Make your logo great, by Logoworks

November 12, 2012 under blogs

A logo is a first step to creating a great brand for your new business – but what makes a good logo? We’ve asked Logoworks to give us some easy-to-follow Do’s and Don’ts.

Having a strong brand identity is crucial to any business – and an eye-catching and unforgettable logo is an integral part of the brand. We asked Rob from Logoworks to explain the power of a really effective logo.

Hi Rob. Welcome to MOO! Why do you think every business needs a logo?
It’s critical for a new venture to quickly establish a memorable identity for itself—with good service and a good product. A new business needs to stand out from all of its competitors and anyone else that does something similar. But once you do that, you need to help your customers remember you.
A good logo acts as a visual reminder for your customer about the experience they had buying from you in the past. A unique icon or type treatment can help a customer easily identify your business as the one they had a good experience with.

What value does a logo add to a business?
That’s a tough question to answer, at least quantitatively. What value do you place on a customer’s ability to remember you and to come back for more? What is it worth to a business to appear professional? What’s the value of an identity that employees, customers, and other stakeholders easily recognise and like (or even love)?
These things can be worth millions to a business owner. So it’s no wonder that big businesses often spend enormous budgets on their logo identities. And just about every big business started as a small business, so it makes sense to pay attention to your logo early on—even if you don’t have a big budget to spend.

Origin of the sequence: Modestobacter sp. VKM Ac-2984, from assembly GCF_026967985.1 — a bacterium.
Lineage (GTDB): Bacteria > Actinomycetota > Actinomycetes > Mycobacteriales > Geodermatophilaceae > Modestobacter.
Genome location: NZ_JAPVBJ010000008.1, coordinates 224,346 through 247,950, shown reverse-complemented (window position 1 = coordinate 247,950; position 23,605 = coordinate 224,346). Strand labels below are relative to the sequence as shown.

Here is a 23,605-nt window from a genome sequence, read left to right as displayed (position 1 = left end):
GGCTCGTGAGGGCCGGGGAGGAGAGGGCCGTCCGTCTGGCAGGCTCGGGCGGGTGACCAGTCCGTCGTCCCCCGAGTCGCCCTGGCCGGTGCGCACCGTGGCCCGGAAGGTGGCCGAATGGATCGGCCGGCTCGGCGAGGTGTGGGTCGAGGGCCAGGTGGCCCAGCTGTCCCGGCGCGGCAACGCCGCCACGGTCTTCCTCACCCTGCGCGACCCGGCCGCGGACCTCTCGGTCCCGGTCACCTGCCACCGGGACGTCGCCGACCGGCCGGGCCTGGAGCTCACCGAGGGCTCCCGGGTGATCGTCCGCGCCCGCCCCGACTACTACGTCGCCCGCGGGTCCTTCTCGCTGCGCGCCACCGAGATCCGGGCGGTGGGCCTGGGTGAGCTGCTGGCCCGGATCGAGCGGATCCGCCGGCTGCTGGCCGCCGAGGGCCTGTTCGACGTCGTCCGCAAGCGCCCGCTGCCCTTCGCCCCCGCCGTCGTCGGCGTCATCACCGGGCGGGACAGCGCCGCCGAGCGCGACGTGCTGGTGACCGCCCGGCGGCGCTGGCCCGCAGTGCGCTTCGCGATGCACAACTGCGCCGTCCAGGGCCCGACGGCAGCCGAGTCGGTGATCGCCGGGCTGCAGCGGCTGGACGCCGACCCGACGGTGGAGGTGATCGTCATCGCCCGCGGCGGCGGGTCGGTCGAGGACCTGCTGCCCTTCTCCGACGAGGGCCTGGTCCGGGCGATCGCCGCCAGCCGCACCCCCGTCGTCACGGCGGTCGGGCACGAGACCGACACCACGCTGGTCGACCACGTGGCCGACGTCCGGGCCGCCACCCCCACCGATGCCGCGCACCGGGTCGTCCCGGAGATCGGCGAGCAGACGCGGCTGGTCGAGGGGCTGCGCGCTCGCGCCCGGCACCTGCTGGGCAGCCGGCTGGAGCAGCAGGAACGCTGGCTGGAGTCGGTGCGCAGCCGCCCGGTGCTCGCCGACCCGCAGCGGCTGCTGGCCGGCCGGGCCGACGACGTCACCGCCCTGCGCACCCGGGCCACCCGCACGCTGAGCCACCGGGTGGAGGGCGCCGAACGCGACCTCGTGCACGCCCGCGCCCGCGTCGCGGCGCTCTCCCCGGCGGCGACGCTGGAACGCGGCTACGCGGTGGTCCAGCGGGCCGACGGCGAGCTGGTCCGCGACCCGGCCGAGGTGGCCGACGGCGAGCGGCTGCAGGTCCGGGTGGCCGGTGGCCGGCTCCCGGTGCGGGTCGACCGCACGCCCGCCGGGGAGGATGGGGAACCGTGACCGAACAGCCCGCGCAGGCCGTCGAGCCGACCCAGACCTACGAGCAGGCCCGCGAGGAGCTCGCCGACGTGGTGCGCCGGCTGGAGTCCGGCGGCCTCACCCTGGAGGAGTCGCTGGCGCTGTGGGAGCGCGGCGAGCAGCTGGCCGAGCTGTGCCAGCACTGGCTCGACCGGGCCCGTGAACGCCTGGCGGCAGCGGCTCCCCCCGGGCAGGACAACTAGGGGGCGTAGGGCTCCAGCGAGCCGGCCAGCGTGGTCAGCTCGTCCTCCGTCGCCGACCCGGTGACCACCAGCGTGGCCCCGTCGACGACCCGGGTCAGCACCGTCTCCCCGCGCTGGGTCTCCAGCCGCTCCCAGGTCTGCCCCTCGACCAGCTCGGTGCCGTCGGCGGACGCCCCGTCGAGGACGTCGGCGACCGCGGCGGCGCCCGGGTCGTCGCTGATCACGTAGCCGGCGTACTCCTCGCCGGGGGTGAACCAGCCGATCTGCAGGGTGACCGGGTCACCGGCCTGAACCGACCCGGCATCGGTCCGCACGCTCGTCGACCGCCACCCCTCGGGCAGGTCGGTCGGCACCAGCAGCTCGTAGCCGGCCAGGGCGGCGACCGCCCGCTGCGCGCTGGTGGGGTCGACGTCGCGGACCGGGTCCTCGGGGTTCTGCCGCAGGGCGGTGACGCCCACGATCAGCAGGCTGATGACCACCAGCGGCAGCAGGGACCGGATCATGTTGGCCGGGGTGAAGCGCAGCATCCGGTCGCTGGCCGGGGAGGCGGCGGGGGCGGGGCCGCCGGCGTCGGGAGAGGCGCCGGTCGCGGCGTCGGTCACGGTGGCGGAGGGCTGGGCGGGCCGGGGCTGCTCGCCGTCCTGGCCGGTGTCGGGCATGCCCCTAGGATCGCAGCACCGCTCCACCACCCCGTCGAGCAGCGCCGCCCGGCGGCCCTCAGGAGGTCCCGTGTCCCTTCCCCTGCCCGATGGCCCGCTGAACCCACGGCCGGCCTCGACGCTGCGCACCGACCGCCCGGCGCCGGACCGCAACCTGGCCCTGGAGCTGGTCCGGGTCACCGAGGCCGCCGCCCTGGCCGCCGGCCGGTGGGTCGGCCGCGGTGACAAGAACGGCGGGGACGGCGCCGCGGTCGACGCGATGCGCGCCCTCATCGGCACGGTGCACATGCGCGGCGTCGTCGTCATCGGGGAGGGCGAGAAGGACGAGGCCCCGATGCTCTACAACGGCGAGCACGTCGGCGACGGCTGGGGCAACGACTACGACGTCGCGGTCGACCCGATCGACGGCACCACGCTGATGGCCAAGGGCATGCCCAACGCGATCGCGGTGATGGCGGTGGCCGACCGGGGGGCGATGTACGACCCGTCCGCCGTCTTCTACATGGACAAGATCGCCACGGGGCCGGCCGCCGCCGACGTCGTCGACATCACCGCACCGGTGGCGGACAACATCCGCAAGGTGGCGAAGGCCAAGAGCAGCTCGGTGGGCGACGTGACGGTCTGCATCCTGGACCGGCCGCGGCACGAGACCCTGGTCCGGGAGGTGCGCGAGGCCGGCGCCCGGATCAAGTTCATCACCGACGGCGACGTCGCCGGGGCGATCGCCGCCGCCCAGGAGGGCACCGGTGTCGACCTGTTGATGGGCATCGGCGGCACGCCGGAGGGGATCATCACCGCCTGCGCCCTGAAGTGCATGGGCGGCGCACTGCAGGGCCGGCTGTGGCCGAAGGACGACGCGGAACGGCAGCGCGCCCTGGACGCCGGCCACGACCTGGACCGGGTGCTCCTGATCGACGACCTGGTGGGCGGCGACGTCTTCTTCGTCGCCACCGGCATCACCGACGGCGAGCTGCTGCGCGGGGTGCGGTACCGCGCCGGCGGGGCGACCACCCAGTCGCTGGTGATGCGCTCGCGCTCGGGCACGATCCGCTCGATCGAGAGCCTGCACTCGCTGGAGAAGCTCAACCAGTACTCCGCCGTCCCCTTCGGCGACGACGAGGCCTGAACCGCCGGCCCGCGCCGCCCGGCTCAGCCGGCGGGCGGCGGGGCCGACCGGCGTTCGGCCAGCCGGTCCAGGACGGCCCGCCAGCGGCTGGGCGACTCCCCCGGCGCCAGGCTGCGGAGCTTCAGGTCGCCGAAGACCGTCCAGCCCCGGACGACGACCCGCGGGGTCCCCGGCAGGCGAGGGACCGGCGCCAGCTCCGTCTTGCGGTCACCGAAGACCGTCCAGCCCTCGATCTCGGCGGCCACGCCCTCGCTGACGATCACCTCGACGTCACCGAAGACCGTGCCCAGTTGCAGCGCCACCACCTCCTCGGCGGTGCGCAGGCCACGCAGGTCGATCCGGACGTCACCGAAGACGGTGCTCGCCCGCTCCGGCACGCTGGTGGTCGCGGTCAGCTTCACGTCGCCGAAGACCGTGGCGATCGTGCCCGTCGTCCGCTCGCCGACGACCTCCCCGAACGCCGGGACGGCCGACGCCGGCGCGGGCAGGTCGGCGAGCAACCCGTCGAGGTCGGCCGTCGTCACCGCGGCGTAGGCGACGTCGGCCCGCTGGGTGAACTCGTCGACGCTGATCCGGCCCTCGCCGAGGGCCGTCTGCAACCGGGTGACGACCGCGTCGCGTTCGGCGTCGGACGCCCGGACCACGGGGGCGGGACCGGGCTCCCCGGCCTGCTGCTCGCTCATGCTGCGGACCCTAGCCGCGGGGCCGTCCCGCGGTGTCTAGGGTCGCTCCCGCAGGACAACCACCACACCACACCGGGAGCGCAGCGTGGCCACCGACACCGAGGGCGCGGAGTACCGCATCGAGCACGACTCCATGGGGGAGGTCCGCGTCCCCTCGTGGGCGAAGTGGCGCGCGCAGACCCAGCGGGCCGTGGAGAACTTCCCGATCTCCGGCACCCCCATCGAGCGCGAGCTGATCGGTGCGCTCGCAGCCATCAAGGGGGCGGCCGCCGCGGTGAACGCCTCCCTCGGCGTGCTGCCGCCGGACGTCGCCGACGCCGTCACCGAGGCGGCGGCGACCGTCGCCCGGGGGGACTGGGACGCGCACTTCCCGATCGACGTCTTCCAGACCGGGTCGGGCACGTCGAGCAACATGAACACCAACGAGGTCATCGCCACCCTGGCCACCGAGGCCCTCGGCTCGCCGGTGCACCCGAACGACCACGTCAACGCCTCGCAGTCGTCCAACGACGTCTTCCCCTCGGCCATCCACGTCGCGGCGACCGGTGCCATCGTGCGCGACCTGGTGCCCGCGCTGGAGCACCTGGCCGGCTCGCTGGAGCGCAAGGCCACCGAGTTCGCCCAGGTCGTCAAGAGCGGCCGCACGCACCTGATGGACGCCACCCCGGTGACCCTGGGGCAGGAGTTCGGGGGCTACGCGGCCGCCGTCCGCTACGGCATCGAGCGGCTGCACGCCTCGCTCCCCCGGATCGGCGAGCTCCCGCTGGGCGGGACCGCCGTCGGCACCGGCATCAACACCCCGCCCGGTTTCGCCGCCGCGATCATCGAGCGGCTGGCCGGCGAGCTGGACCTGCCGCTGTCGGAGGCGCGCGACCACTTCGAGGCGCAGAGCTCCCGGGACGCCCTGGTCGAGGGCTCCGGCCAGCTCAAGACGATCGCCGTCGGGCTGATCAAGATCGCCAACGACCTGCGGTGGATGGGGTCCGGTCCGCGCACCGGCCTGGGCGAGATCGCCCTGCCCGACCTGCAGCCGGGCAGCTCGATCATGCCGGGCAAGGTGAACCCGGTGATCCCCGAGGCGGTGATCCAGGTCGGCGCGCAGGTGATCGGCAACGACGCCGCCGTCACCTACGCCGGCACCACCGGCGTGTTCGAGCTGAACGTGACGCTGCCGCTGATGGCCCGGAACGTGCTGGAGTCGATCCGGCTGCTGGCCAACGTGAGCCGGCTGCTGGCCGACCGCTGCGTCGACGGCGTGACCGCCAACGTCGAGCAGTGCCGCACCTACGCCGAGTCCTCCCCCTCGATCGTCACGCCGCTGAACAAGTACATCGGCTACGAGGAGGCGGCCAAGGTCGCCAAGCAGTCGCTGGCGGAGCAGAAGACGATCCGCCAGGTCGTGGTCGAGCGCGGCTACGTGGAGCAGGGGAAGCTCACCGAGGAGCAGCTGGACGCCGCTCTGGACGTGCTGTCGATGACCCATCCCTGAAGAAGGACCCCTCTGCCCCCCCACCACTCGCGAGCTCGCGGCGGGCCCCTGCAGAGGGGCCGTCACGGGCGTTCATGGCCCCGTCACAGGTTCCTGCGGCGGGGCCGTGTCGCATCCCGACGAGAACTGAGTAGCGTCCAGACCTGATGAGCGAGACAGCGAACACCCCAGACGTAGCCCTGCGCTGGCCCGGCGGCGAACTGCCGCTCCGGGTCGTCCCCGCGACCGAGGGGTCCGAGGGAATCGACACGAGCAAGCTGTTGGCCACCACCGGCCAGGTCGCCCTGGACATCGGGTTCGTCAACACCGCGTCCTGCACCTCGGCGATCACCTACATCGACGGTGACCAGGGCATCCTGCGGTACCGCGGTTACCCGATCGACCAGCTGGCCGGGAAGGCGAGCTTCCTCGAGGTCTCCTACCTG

Can business owners see an immediate difference in how others view their brand with a logo?
The short answer is yes.
A logo makes a business appear more professional, and sometimes bigger than they may actually be. So a business that uses its logo effectively may do business with larger partners or more customers than a business with a poor logo or no logo at all.
There are a lot of elements that go into developing a great brand, and the logo is only one of them, but it certainly helps to have a strong, recognisable mark for your business.

What are some of the most successful logos in the world—and why are they so memorable?
Three key factors: simplicity, consistency, and the use of only two colours.
Think of a few large companies that you are familiar with and they generally have a good logo. You don’t even have to like the company or its products, so much as just recognise what they are doing – people like Coca-Cola, McDonald’s, Virgin, BP, Nike, or Nestle.
They use no more than two colors (and still look good in black and white only). And they are used consistently the same way everywhere you see them. Some of these logos haven’t changed in decades.
You’ll never see the Coke logo in blue. You’ll never see the Nike logo on an advertisement that promotes laziness. You’ll never see the McDonald’s logo on a high-end eatery. Why? Because by using their marks consistently over time, these companies have made their logos easy to recognise and associate the logo with the products they represent.